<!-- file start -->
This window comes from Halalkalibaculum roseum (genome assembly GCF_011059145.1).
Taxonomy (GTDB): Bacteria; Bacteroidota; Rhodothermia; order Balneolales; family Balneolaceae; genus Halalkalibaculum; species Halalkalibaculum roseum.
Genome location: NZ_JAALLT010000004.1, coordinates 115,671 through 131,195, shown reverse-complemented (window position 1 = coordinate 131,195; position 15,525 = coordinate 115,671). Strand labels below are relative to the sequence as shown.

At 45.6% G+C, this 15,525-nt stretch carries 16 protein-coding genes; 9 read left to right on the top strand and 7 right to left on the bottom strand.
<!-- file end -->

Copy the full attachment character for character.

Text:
This window comes from Halalkalibaculum roseum (genome assembly GCF_011059145.1).
Taxonomy (GTDB): Bacteria; Bacteroidota; Rhodothermia; order Balneolales; family Balneolaceae; genus Halalkalibaculum; species Halalkalibaculum roseum.
Genome location: NZ_JAALLT010000004.1, coordinates 115,671 through 131,195, shown reverse-complemented (window position 1 = coordinate 131,195; position 15,525 = coordinate 115,671). Strand labels below are relative to the sequence as shown.

At 45.6% G+C, this 15,525-nt stretch carries 16 protein-coding genes; 9 read left to right on the top strand and 7 right to left on the bottom strand.